May 28, 2015

If Walls Could Talk


If walls could talk, what would they say?  Well, for the case of my classroom and the other language arts classrooms in my middle school, our walls do, in a sense, "talk."  They hold a story and document a year-long learning journey.  As a literacy coach, the very first thing that I do when I enter any classroom is look at the walls because they cue me in on the language that is used in a classroom, common understandings students hold, and what the teacher values and wants students to be able to transfer into their reading, writing, and classroom behavior.  I am going to defer from my traditional blog posts and do a blog post centered on pictures of my classroom at the end of the school year.  I will let the walls speak for themselves.  If you'd like to see pictures of my classroom at the beginning of the year to see how it has transformed during the 2014-2015 school year, check out this link: beginning of the year pictures.







































Reminiscing always brings a hint of sadness to me.  Pictures tell a story, and when I look at the pictures from my room, I know that we have documented their story as readers and writers at every turn.  Next year, my students will begin with another blank slate without anything on the walls, and we will be able to dedicate our wall space to a new story as it unfolds.

6 comments :

  1. Interesting! You leave your anchor charts up all year? I teach language arts and reading to autistic middle schoolers and was thinking it might be too much visual clutter for my kiddos. I've got a dedicated space for the language arts anchor charts and the reading anchor charts next to each other. What do you think? Should I leave them out all year?

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    1. Hi Melanie,

      You are most definitely an expert with your students for what would be too much for them. A lot of my anchor charts I leave up all year, some I don't. What I like about leaving most of them up is that it shows our learning journey throughout the year, and it holds my students accountable for what we have learned. They can't really say, "Well you never taught us that!" when an anchor chart on that topic is hung right on the wall. Also, I constantly see students walk over to different anchor charts and find myself referencing different anchor charts around the room.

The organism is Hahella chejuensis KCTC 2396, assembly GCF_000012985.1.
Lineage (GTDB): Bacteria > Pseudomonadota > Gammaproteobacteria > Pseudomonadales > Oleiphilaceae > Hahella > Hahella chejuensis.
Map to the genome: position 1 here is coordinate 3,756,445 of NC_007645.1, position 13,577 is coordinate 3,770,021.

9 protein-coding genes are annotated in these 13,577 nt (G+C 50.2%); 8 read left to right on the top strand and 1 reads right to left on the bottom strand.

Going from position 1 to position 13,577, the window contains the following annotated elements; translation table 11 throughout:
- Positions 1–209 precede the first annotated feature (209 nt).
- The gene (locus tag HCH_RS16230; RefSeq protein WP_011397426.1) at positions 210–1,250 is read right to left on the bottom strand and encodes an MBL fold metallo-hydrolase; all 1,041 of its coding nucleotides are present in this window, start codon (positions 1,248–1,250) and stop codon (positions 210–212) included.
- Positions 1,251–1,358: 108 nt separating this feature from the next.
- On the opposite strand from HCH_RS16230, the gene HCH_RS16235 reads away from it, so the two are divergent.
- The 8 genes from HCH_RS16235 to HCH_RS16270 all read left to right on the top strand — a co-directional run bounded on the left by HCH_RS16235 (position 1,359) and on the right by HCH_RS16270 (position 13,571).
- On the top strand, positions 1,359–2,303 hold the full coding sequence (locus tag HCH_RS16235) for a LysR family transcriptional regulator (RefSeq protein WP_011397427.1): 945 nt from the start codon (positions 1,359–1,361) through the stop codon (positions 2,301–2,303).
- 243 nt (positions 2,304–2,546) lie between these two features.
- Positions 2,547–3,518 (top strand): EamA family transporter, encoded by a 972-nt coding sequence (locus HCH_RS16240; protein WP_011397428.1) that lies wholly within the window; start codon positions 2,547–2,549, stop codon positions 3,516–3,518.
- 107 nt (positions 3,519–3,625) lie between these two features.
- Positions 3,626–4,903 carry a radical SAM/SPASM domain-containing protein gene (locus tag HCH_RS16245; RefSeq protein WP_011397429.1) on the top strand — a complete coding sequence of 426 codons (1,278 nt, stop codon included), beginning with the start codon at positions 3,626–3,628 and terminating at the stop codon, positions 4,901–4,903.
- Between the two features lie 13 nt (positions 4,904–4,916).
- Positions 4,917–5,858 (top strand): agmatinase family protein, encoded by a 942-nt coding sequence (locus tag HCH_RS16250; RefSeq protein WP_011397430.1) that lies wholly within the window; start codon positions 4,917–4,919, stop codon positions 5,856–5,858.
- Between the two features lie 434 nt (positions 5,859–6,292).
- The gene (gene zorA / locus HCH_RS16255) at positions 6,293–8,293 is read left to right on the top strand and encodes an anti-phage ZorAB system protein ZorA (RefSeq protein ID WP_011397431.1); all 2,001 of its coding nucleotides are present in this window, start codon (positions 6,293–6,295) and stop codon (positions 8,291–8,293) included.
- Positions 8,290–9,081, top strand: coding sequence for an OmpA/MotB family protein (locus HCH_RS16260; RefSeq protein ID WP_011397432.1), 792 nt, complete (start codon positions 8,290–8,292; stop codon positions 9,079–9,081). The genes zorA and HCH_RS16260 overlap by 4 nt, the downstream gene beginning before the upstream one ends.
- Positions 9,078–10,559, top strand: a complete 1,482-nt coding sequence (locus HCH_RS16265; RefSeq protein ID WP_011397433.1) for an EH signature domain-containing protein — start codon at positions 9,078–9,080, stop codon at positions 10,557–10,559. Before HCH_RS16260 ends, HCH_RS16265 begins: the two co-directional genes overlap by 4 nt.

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  2. Great idea and resource. Thanks so much for sharing.
    Literacy Programme in India

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    Replies
    1. You're welcome! Thanks for visiting my blog!

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  3. These are fantastic! Thank you for sharing them! I teach Grade 7 and some of my students ask for copies of certain anchor charts. They like to keep them as reference sheets in their binder for homework or just easy access when working independently. Some have even told me that they still use them in Grade 8! Kids are so brilliant!

    Have you incorporated the use of success criteria in your program? I would love to see some examples, if you have.

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    Replies
    1. That is so neat how resourceful your students are! Anchor charts are a great thing to help students learn how to use resources to help them be independent and successful. I have not used the success criteria. I'm actually not familiar with it. Sorry!

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